United States General Accounting Office GAO Testimony Before the Subcommittee on Aviation, Committee on Transportation and Infrastructure, House of Representatives For Release on Delivery Expected at AIRPORT FINANCING 9:30 a.m. EST Wednesday February 10, 1999 Annual Funding As Much As $3 Billion Less Than Planned Development Statement of Gerald L. Dillingham, Associate Director, Transportation Issues, Resources, Community, and Economic Development Division GAO/T-RCED-99-84 Mr. Chairman and Members of the Subcommittee: We are here today to discuss airport funding issues. Over the last few years, your Committee and others have asked us to study these issues in considerable depth. Today’s testimony focuses on three questions: (1) how much are airports spending on capital development and what are the sources of these funds? (2) if current funding levels continue, how do they compare with airports’ plans for development? and (3) what effect will various proposals to increase or make better use of existing funding have on airports’ ability to fulfill their capital development plans? In summary, • In 1998, we reported that the 3,304 airports that make up the federally supported national airport system obtained about $7 billion from federal and private sources for capital development.1 More than 90 percent of this funding came from three sources: tax-exempt bonds issued by states and local airport authorities ($4.1 billion), federal grants from the Airport Improvement Program ($1.4 billion), and passenger facility charges paid on airline tickets ($1.1 billion).2 The magnitude and type of funding varies with airports’ size. The nation’s 71 largest airports accounted for nearly 80 percent of the total funding. As a group, these airports are less dependent on federal grants: They received only about 10 percent of their funding from the Airport Improvement Program. By contrast, the 3,233 smaller airports in the national airport system relied on the Airport Improvement Program for half of their funding. • Airports planned to spend as much as $10 billion per year for capital development for the years 1997 through 2001, or $3 billion per year more than they were able to fund in 1996. The difference between funding and the costs of planned development is greater for smaller commercial and general aviation airports than for their larger counterparts. Smaller airports’ funding would cover only about half the costs of their planned development, while larger airports’ funding would cover about 4/5 of their planned development. Airports’ planned development can be divided into four main categories based on the funding priorities of the Federal Aviation Administration’s (FAA) Airport Improvement Program. About $1.4 billion per year was planned for safety, security, environmental, and 1 Airport Financing: Funding Sources for Airport Development (GAO/RCED-98-71, Mar. 12, 1998). This report was based on airport funding in 1996, the most recent year for which we have conducted an analysis. 2 Passenger facility charges are fees paid by passengers to an airport. Airports may currently impose a fee of $1, $2, or $3 per flight segment, up to a maximum of four segments per round trip to finance eligible airport-related projects, subject to FAA’s approval. Page 1 GAO/T-RCED-99-84 reconstruction projects, FAA’s highest priorities for Airport Improvement Program funding. Another $1.4 billion per year was planned for projects FAA regards as the next highest priority, primarily adding airport capacity. Other projects FAA considers to be lower in priority, such as bringing airports up to FAA’s design standards, add another $3.3 billion per year. Finally, airports anticipated spending another $3.9 billion per year on projects that are not eligible for Airport Improvement Program funding, such as expanding commercial space in terminals and constructing parking garages. • Several proposals to increase or make better use of existing funding have emerged in recent years, including increasing the amount of Airport Improvement Program funding and raising the maximum amount airports can levy in passenger facility charges. Under current formulas, increasing the amount of Airport Improvement Program funding would help small airports more than larger airports, while raising passenger facility charges would help larger airports more. Other initiatives for making better use of existing funding, such as Airport Improvement Program block grants to states, have had varied success, but none appears to offer a major breakthrough in reducing the shortfall between funding and airports’ plans for development. Airports are a linchpin in the nation’s air transportation system. Adequate Background and predictable funding is needed for airport development. The National Civil Aviation Review Commission—established by Congress to determine how to fund U.S. civil aviation—reported in December 1997 that more funding is needed to develop the national airport system’s capacity, preserve small airports’ infrastructure, and fund new safety and security initiatives.3 Funding is also needed to mitigate the noise and other negative environmental effects of airports on nearby communities. Airports provide important economic benefits to the nation and their communities. Air transportation accounted for $63.2 billion, or 0.8 percent, of U.S. Gross Domestic Product in 1996, according to the Department of Transportation’s statistics. 1.6 million people are employed at airports in 1998, according to the Airports Council International-North America. In our own study of airport privatization in 1996, we found that the 69 largest 3 Avoiding Aviation Gridlock and Reducing the Accident Rate: A Consensus for Change, National Civil Aviation Review Commission (Dec. 1997). Page 2 GAO/T-RCED-99-84 U.S. airports had 766,500 employees (686,000 private and 80,500 public employees).4 In 1996, tax-exempt bonds, the Airport Improvement Program (AIP), and Funding Sources Vary passenger facility charges (PFC) together provided about $6.6 billion of the Depending on $7 billion in airport funding. State grants and airport revenue contributed Airports’ Size the remaining funding for airports. Table 1 lists these sources of funding and their amounts in 1996. Table 1: Sources of Funding for Airports Dollars in billions Funding 1996 Percentage Source source amount of total of funds Tax-exempt State and local governments or airport bonds $3.690a 53 authorities issue tax-exempt bonds. Airport The Congress makes funds available from Improvement the Airport and Airway Trust Fund, which Program (AIP) receives revenues from taxes on domestic and international travel, domestic cargo transported by air, and noncommercial $1.372 20 aviation fuel. Passenger unds come from passenger fees of $1, $2, facility charges or $3 per trip segment at commercial airports, up to a maximum of four trip $1.114 1 6 F segments per round trip. Special facility Issued on the behalf of beneficiaries other bonds $.414 6 than airports, such as airlines. State Funds come from such sources as state contributions aviation fuel and airline property taxes, aircraft registration fees, state bonds, and state general fund appropriations. The extent to which these sources are used $.285b 4 varies by state. Airport revenue Funds are generated from (1) revenues derived from the operation and landing of aircraft, passengers, or freight and (2) revenues derived from concessions and $.153c 2 leases. Total $7.028 100d a Net of refinancing. b State grants only. Amounts for local capital subsidies are unknown but, we believe, are minimal. c Net operating revenue in excess of a minimum coverage ratio of 125 percent of debt service (principal and interest payments). d May not total 100 due to rounding. 4 Airport Privatization: Issues Related to the Sale or Lease of U.S. Commercial Airports (GAO/RCED-97-3, Nov. 7, 1996). Page 3 GAO/T-RCED-99-84 The amount and type of funding varies with airports’ size. The nation’s 71 largest airports (classified by FAA as large hubs and medium hubs), which accounted for almost 90 percent of all passenger traffic, received more than $5.5 billion in funding in 1996, while the 3,233 other national system airports received about $1.5 billion. As shown in figure 1, large and medium hub airports rely most heavily on private airport bonds, which account for roughly 62 percent of their total funding. By contrast, the 3,233 smaller national system airports obtained just 14 percent of their funding from bonds. For these smaller airports, AIP funding constitutes a much larger portion of their overall funding—about half. Figure 1: Distribution of 1996 Funding Sources for Large and Medium Hub and Other National System Airports 71 larger airports 3,233 smaller airports $5.584 billion $1.547 billion 10.6% AIP 50.5% 18% PFC 7.2% 1.8% 11.9% State grants 3% 16.2% Special facility bonds 4.6% Airport 0% revenue 62.1% 14.2% Airport bonds Airports’ planned capital development over the period 1997 through 2001 Funding Levels Fall may cost as much as $10 billion per year, or $3 billion more per year than Short of Plans for in 1996. Figure 2 compares airports’ total funding for capital development Development in 1996 with their annual planned spending for development. Funding for 1996, the bar on the left, is shown by source (AIP, PFCs, state grants, and operating revenues). Planned spending for future years, the bar on the Page 4 GAO/T-RCED-99-84 right, is shown by the relative priority FAA has assigned to the projects, as follows:5 • Reconstruction and mandated projects, FAA’s highest priorities, total $1.4 billion per year and are for projects to maintain existing infrastructure (reconstruction) or to meet federal mandates, including safety, security, and environmental requirements, including noise mitigation requirements.6 • Other high-priority projects, primarily adding capacity, account for another $1.4 billion per year. • Other AIP-eligible projects, a lower priority for FAA, such as bringing airports up to FAA’s design standards, add another $3.3 billion per year for a total of $6.1 billion per year. • Finally, airports anticipate spending another $3.9 billion per year on projects that are not eligible for AIP funding, such as expanding commercial space in terminals and constructing parking garages. 5 Estimates of planned development costs are based on our report entitled Airport Development Needs: Estimating Future Costs (GAO/RCED-97-99, Apr. 7, 1997). As that report noted, estimating future development is fraught with complications. Unanticipated needs and political and financial feasibility affect actual airport development, and the estimates themselves are subject to problems with data accuracy. 6 These estimates of planned development costs generally do not include the costs of maintaining the nation’s airport runways in good condition beyond the next few years. We recently reported that the cost of maintaining just one-third of these runways could reach $1.38 billion over 10 years. See Airfield Pavement: Keeping Nation’s Runways in Good Condition Could Require Substantially Higher Spending (GAO/RCED-98-226 Jul. 31, 1998). Page 5 GAO/T-RCED-99-84 Figure 2: 1996 Funding Compared With Planned Annual Development Costs Dollars in millions $11,000 $10,040 $10,000 $9,000 $8,000 AIP-ineligible $7,028 Available net operating projects $3,930 revenue $153 $7,000 Special facility bonds (net) $414 $6,000 $5,000 Airport bonds (net) $3,690 Other AIP-eligible $4,000 $3,336 $3,000 State grants $285 Other high-priority PFC $1,114 $2,000 projects $1,360 AIP $1,372 Reconstruction & $1,000 mandates $1,414 $0 Funding source 1996 Planned development 1997 through 2001 (annualized) Within this overall picture of funding and planned spending for development, it is difficult to develop accurate estimates of the extent to which AIP-eligible projects are deferred or canceled because some form of funding cannot be found for them. FAA does not maintain information on whether eligible projects that do not receive AIP funding are funded from other sources, deferred, or canceled. We were not successful in developing an estimate from other information sources, mainly because comprehensive data are not kept on the uses to which airport and special facility bonds are put. But even if the entire bond financing available to smaller airports were spent on AIP-eligible projects, these airports would have, at a minimum, about $945 million a year in AIP-eligible projects that are not funded. Conversely, if none of the financing from bonds were applied to AIP-eligible projects, then the full $3 billion funding shortfall would apply to these projects. Page 6 GAO/T-RCED-99-84 Funding Difference at The difference between current and planned funding for development is Smaller Airports Is More bigger, in percentage terms, for smaller airports than for larger ones. Significant Than at Larger Funding for the 3,233 smaller airports in 1996 was a little over half of the estimated cost of their planned development, producing a difference of Airports about $1.4 billion (see fig. 3). This difference would be even greater if it were not for $250 million in special facility bonding for a single cargo/general aviation airport.6 For this group of airports, the $782 million in 1996 AIP funding exceeds the annual estimate of $750 million for FAA’s highest-priority projects—those involving reconstruction, noise mitigation, and compliance with federal mandates. However, there is no guarantee that the full amount of AIP funding will go only to the highest-priority projects, because one-third of AIP funds are awarded to airports on the basis of the number of passengers boarding commercial flights and not necessarily on the basis of projects’ priority. 6 Fort Worth Alliance Airport, a general aviation-cargo airport, issued $250 million in special facility bonds in 1996. Page 7 GAO/T-RCED-99-84 Figure 3: 1996 Funding Compared to Annual Planned Development Costs Dollars in millions for Smaller Airports $3,500 $2,957 $3,000 AIP-ineligible projects $465 $2,500 $2,000 Other AIP-eligible $1,369 $1,547 Special facility bonds (net) $250 $1,500 Airport bonds (net) $220 Other high-priority State grants $184 projects $373 $1,000 PFC $111 $500 Reconstruction & AIP $782 mandates $750 $0 Available net -$104 operating revenue -104 -$500 Funding source 1996 Planned development 1997 through 2001 (annualized) As a proportion of total funding, the potential funding difference between 1996 funding and planned development for the 71 large and medium hub airports is comparatively less than for their smaller counterparts (see fig. 3 and fig. 4). Larger airports potential shortfall of $1.5 billion represents 21 percent of their planned development costs, while smaller airports’ potential shortfall of $1.4 billion represents 48 percent of their development costs. Therefore, while larger and smaller airports’ respective shortfalls are similar in size, the greater scale of larger airports’ planned development causes them to differ considerably in proportion. Figure 4 also indicates that $590 million in AIP funding falls $74 million short of the estimated cost to meet FAA’s highest priorities for development—reconstruction, noise mitigation, and compliance with federal mandates. Page 8 GAO/T-RCED-99-84 Figure 4: 1996 Funding Compared to Annual Planned Development Costs for Large and Medium Hub Airports Dollars in millions $8,000 $7,081 $7,000 $6,000 $5,584 Available net operating revenue $257 Special facility AIP-ineligible bonds (net) $165 projects $3,464 $5,000 $4,000 Airport bonds (net) $3,469 $3,000 Other AIP-eligible $1,966 $2,000 State grants $100 Other high-priority projects PFC $1,003 $987 $1,000 Reconstruction & AIP $590 mandates $664 $0 Funding source 1996 Planned development 1997 through 2001 (annualized) Proposals to increase airport funding or make better use of existing Effect of Proposals to funding vary in the extent to which they would help different types of Increase and Better airports and close the gap between funding and the costs of planned Use Airport Funding development. For example, increasing AIP funding would help smaller airports more because current funding formulas would channel an Is Mixed increasing proportion of AIP to smaller airports. Conversely, any increase in PFC funding would help larger airports almost exclusively because they handle more passengers and are more likely to have a PFC in place. Changes to the current design of AIP or PFCs could, however, lessen the concentration of benefits to one group of airports. FAA has also used other Page 9 GAO/T-RCED-99-84 mechanisms to better use and extend existing funding sources, such as letters of intent, state block grants, and pilot projects to test innovative financing. So far, these mechanisms have had mixed success. Increasing AIP Would Help Under the existing distribution formula, increasing total AIP funding would Smaller Airports Most proportionately help smaller airports more than large and medium hub airports. Appropriated AIP funding for fiscal year 1998 was $1.7 billion; large and medium hub airports received nearly 40 percent and all other airports about 60 percent of the total.7 We calculated how much funding each group would receive under the existing formula, at funding levels of $2 billion and $2.347 billion. We chose these funding levels because the National Civil Aviation Review Commission and the Air Transport Association (ATA), the commercial airline trade association, have recommended that future AIP funding levels be stabilized at a minimum of $2 billion annually, while two airport trade groups—the American Association of Airport Executives and the Airports Council International-North America—have recommended a higher funding level, such as AIP’s authorized funding level of $2.347 billion for fiscal year 1998. Table 2 shows the results. As indicated, smaller airports’ share of AIP would increase under higher funding levels if the current distribution formula were used to apportion the additional funds. Table 2: Estimated Distribution of AIP Funds at Different Funding Levels Dollars in millions Small, nonhub, other Large and medium hub commercial service, and airportsa general aviationa AIP funding Percentage Percentage level Amountb of total Amountb of total $1,700.0 $628.9 39.4 $965.8 60.6 $2,000.0 $718.1 37.9 $1,176.7 62.1 $2,347.0 $821.2 36.6 $1,420.6 63.4 a Dollar amounts are based on the number of passengers boarding commercial flights in 1996 and exclude about $105.2 million in estimated carryover amounts. b The distribution of funds were based on the proportional distribution of those funds during fiscal year 1997, the first year under the revised distribution formula established in the 1996 reauthorization. 7 Fiscal year 1999 AIP funding is $1.95 billion, though AIP is authorized only through Mar. 31, 1999, and, therefore, not more than $975 million may be obligated until AIP is further extended. (Title I, section 101(g) of the Omnibus Consolidated and Emergency Supplemental Appropriations Act of 1999 (P.L. 105-277, Oct. 21, 1998)). Page 10 GAO/T-RCED-99-84 Increasing PFC-Based Increasing PFC-based funding, as proposed by the Department of Funding Would Aid Larger Transportation and backed by airport groups, would mainly help larger Airports airports, for several reasons. First, large and medium hub airports, which accounted for nearly 90 percent of all passengers in 1996, have the greatest opportunity to levy PFCs. Second, such airports are more likely than smaller airports to have an approved PFC in place.8 Finally, large and medium hub airports would forego little AIP funding if the PFC ceiling were raised or eliminated. Most of these airports already return the maximum amount that must be turned back for redistribution to smaller airports in exchange for the opportunity to levy PFCs.9 If the airports currently charging PFCs were permitted to increase them beyond the current $3 ceiling, total collections would increase from the $1.35 billion that FAA estimates was collected during 1998. Most of the additional collections would go to larger airports. For every $1 increase in the PFC ceiling, we estimate that large and medium hub airports would collect an additional $432 million, while smaller airports would collect an additional $46 million (see fig. 5). In total, a $4 PFC ceiling would yield $1.9 billion, a $5 PFC would yield $2.4 billion, and a $6 PFC would yield $2.8 billion in total estimated collections.10 8 As of Oct. 1, 1998, 273 commercial service airports—about 52 percent of eligible airports—imposed a PFC, but 80 percent of all large and medium hub airports had a PFC. 9 49 U.S.C. §47114(f) requires that the yearly grants to large and medium hub airports be reduced by 50 percent of their annual collections or 50 percent of their annual apportionment, whichever is less. The foregone grants are redistributed as discretionary grants, primarily to smaller airports. Through fiscal year 1998, $921 million in AIP funding had been redistributed under this provision, $806 million of it to smaller airports. 10 Estimates are based on PFCs in place as of Oct. 1, 1998, 1997 passenger boardings, and median collection rates for each airport category in 1997. We are currently studying the effects of a PFC increase and plan to report our results later this year. Page 11 GAO/T-RCED-99-84 Figure 5: Projected PFC Collections Under $3, $4, $5, and $6 PFC Ceilings, Dollars in billions January 1999 3 2.5 2 1.5 1 0.5 0 $3 $4 $5 $6 PFC Ceiling Large and Medium Hub Other Airports Increased PFC funding is likely to be applied to different types of projects than would increased AIP funding. Most AIP funding is applied to “airside” projects like runways and taxiways. “Landside” projects, such as terminals and access roads, are lower on the AIP priority list. However, for some airports, congestion may be more severe at terminals and on access roads than on airfields, according to airport groups.11 11 FAA measures airfield congestion and delays but does not gather information on congestion on access roads or in terminals. Page 12 GAO/T-RCED-99-84 The majority of PFCs are currently dedicated to terminal and airport access projects and interest payments on debt, and any additional revenue from an increase in PFCs may follow suit. FAA’s Efforts to Make In recent years, the Congress has directed FAA to undertake other steps Better Use of Existing AIP designed to allow airports to make better use of existing AIP funds. Thus Grants Have Had Mixed far, some of these efforts, such as letters of intent and state block grants, have been successful. Others, such as pilot projects to test innovative Results financing and privatization, have received less interest from airports and are still being tested. Finally, one idea, using AIP grants to capitalize state revolving loan funds, has not been attempted but could help small airports. Implementing this idea would require legislative changes. Letters of Intent Are an Letters of intent are an important source of long-term funding for airport Important Source of Funding capacity projects, especially for larger airports. These letters represent a for Larger Airports nonbinding commitment from FAA to provide multiyear funding to airports beyond the current AIP authorization period. Thus, the letters allow airports to proceed with projects without waiting for future AIP grants and provide assurance that allowable costs will be reimbursed. Airports may also be able to receive more favorable interest rates on bonds that are sold to finance a project if the federal government has indicated its support for the project in a letter of intent. For a period, FAA stopped issuing letters of intent, but since January 1997, it has issued 10 letters with a total funding commitment of $717.5 million. Currently, FAA has 28 open letters committing a total of $1.180 billion through 2010.12 Letters of intent for large and medium airports account for $1.057 billion, or 90 percent, of that total. Airports’ demand for the letters continues—FAA expects at least 10 airports to apply for new letters of intent in fiscal year 1999. State Block Grant Program Has In 1996, we testified before this Subcommittee that FAA’s state block grant Helped Smaller Airports pilot program was a success.13 The program allows FAA to award AIP funds in the form of block grants to designated states, that, in turn, select and fund AIP projects at small airports. States then decide how to distribute these funds to small airports. In 1996, the program was expanded from seven to nine states and made permanent. Both FAA and the participating states believe that they are benefiting from the program. 12 Airport Improvement Program: Planned Funding Under Letters of Intent (GAO/RCED-99-33R) Dec. 9, 1998. 13 Airport Improvement Program: State Block Grant Pilot Program Is a Success (GAO/RCED-96-86) Mar. 14, 1996. Page 13 GAO/T-RCED-99-84 Benefits of Innovative In recent years, FAA, with congressional urging and direction, has sought to Financing Are Being Tested expand airports’ available capital funding through more innovative methods, including the more flexible application of AIP funding and efforts to attract more private capital. The 1996 Federal Aviation Reauthorization Act gave FAA the authority to test three new uses for AIP funding—(1) projects with greater percentages of local matching funds, (2) interest costs on debt, and (3) bond insurance. In all, these three innovative uses could be tested on up to 10 projects.14 Another innovative financing mechanism that we’ve recommended—using AIP funding to help capitalize state airport revolving funds—while not currently permitted, may hold some promise.15 FAA is testing 10 innovative uses of AIP funding totaling $24.16 million, all at smaller airports. Five projects tested the benefits of the first innovative use of AIP funding—allowing local contributions in excess of standard matching amount, which for most airports and projects is otherwise fixed at 10 percent of the AIP grant.16 FAA and state aviation representatives generally support the concept of flexible matching because it allows projects to begin that otherwise might be postponed for lack of sufficient FAA funding; in addition, flexible funding may ultimately increase funding to airports. The latter five projects test the other two mechanisms for innovative financing. Applicants have generally shown less interest in the latter two options, which, according to FAA officials, warrant further study. State Revolving Loan Funds Some federal transportation, state aviation, and airport bond rating and Could Extend the Use of AIP underwriting officials believe using AIP funding to capitalize state revolving Grants for Smaller Airports loan funds would help smaller airports obtain additional financing. Currently, FAA cannot use AIP funds for this purpose because AIP construction grants can go only to designated airports and projects. However, state revolving loan funds have been successfully employed to 14 Section 148 of the Federal Aviation Reauthorization Act of 1996 (P.L. 104-264). 15 Airport Financing: Funding Sources for Airport Development (GAO/RCED-98-71, Mar. 12, 1998). 16 There are three exceptions to the 10-percent local matching requirement, each of which entails a higher local contribution: terminal development (25 percent), airport planning and development for large and medium hub airports (25 percent), and noise compatibility programs for large and medium hub airports (20 percent). Page 14 GAO/T-RCED-99-84 finance other types of infrastructure projects, such as wastewater projects and, more recently, drinking water and surface transportation projects.17 While loan funds can be structured in various ways, they use federal and state moneys to capitalize the funds from which loans are then made. Interest and principal payments are recycled to provide additional loans. Once established, a loan fund can be expanded through the issuance of bonds that use the fund’s capital and loan portfolio as collateral. These revolving funds would not create any contingent liability for the U.S. government because they would be under state control. Interest in Airport Privatization Declining airport grants and broader government privatization efforts Pilot Program Is Limited spurred interest in airport privatization as another innovative means of bringing more capital to airport development, but thus far efforts have shown only limited results. As we previously reported, the sale or lease of airports in the United States faces many hurdles, including legal and economic constraints.18 As a way to test privatization’s potential, the Congress directed FAA to establish a limited pilot program under which some of these constraints would be eased.19 Starting December 1, 1997, FAA began accepting applications from airports to participate in the pilot program on a first-come, first-served basis for up to five airports. Thus far, two airports have applied to be part of the program.20 Mr. Chairman, this concludes our prepared statement. We would be happy to respond to any questions that you or Members of the Subcommittee may have. 17 Florida has an established revolving loan program. Between 1985 and 1998, the state has provided $75 million in loans to airports for land acquisition and capital projects. While some of the loans are later reimbursed through AIP funding for eligible projects, the state funds the loan program itself. In addition, the Virginia legislature is considering establishing a state airport revolving fund. In total, 39 states have established state infrastructure banks using federal and state grant money to fund surface transportation projects. This same arrangement could be used if authorized by the state to fund aviation projects, and at least one state—Ohio—has already authorized its state infrastructure bank to fund aviation projects with state funds. 18 Airport Privatization: Issues Related to the Sale or Lease of U.S. Commercial Airports (GAO/RCED-97-3, Nov. 7, 1996). 19 Section 149 of the Federal Aviation Reauthorization Act of 1996 (P.L. 104-264). 20 These airports are Brown Field near San Diego, a general aviation airport, and Stewart International in New York, a nonhub airport, which has submitted its final application. (348152) Page 15 GAO/T-RCED-99-84 Ordering Information The first copy of each GAO report and testimony is free. Additional copies are $2 each. 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Airport Financing: Annual Funding As Much As $3 Billion Less Than Planned Development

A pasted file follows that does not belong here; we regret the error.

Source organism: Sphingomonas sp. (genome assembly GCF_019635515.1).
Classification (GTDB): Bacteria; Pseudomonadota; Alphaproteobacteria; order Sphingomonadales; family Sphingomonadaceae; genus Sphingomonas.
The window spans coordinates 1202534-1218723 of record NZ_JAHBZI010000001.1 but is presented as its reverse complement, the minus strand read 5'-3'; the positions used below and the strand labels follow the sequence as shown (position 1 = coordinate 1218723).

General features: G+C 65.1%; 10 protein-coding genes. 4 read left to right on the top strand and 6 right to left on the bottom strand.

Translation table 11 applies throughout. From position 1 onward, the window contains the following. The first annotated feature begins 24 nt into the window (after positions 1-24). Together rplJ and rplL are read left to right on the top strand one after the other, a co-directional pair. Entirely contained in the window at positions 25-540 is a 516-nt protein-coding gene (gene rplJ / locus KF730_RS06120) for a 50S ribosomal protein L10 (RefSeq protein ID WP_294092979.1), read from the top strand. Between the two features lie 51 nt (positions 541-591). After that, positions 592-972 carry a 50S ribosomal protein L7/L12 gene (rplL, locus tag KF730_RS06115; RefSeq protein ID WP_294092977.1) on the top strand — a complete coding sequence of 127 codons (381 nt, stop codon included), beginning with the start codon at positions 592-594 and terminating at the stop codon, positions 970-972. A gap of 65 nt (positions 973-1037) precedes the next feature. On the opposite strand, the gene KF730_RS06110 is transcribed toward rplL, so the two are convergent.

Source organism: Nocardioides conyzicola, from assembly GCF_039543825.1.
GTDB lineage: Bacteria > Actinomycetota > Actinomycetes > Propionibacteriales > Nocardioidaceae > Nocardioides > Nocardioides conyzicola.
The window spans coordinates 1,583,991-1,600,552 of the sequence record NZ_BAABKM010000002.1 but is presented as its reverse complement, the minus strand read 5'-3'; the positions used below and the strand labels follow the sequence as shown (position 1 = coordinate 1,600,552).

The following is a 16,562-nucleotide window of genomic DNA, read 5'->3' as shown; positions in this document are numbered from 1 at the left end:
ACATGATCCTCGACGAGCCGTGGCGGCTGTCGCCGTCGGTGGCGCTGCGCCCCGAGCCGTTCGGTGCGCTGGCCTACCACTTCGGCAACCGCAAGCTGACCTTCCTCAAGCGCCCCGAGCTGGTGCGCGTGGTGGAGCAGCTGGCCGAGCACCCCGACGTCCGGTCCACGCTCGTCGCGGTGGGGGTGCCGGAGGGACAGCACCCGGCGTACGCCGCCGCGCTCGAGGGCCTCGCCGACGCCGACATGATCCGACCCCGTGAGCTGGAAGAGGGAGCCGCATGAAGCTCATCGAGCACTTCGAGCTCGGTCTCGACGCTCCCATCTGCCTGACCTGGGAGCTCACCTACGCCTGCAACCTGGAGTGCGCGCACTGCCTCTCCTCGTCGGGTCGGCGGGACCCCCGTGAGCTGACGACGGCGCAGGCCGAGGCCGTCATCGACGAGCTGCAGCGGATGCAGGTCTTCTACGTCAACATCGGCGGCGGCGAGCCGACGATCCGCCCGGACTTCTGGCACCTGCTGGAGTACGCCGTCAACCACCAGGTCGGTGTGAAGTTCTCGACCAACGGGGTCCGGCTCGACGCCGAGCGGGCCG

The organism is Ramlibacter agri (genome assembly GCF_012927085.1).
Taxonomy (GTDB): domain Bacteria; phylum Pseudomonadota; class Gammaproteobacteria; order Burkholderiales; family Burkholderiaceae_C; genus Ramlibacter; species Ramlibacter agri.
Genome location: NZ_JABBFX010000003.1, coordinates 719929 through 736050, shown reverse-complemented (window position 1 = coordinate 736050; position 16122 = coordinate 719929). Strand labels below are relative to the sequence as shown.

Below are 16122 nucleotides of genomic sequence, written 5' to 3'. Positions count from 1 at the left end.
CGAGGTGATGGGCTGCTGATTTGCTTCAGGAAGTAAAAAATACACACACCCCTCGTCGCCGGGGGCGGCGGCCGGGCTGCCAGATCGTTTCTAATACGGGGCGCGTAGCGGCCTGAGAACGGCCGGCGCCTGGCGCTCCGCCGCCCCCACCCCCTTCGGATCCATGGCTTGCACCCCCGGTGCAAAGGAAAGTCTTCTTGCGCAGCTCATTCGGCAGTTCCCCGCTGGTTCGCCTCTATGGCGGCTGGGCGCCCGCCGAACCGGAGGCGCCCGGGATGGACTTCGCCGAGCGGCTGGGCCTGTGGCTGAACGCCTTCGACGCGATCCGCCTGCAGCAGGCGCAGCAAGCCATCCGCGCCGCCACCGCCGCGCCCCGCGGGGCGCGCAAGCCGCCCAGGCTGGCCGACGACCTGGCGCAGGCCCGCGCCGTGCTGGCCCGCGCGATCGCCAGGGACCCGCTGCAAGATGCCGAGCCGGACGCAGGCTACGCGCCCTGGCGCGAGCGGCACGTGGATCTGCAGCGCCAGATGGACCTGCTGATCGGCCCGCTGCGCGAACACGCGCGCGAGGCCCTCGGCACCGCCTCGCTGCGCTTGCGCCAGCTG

Published by the Government Accountability Office on 1999-02-10.
Below is a raw (and likely hideous) rendition of the original report. (PDF)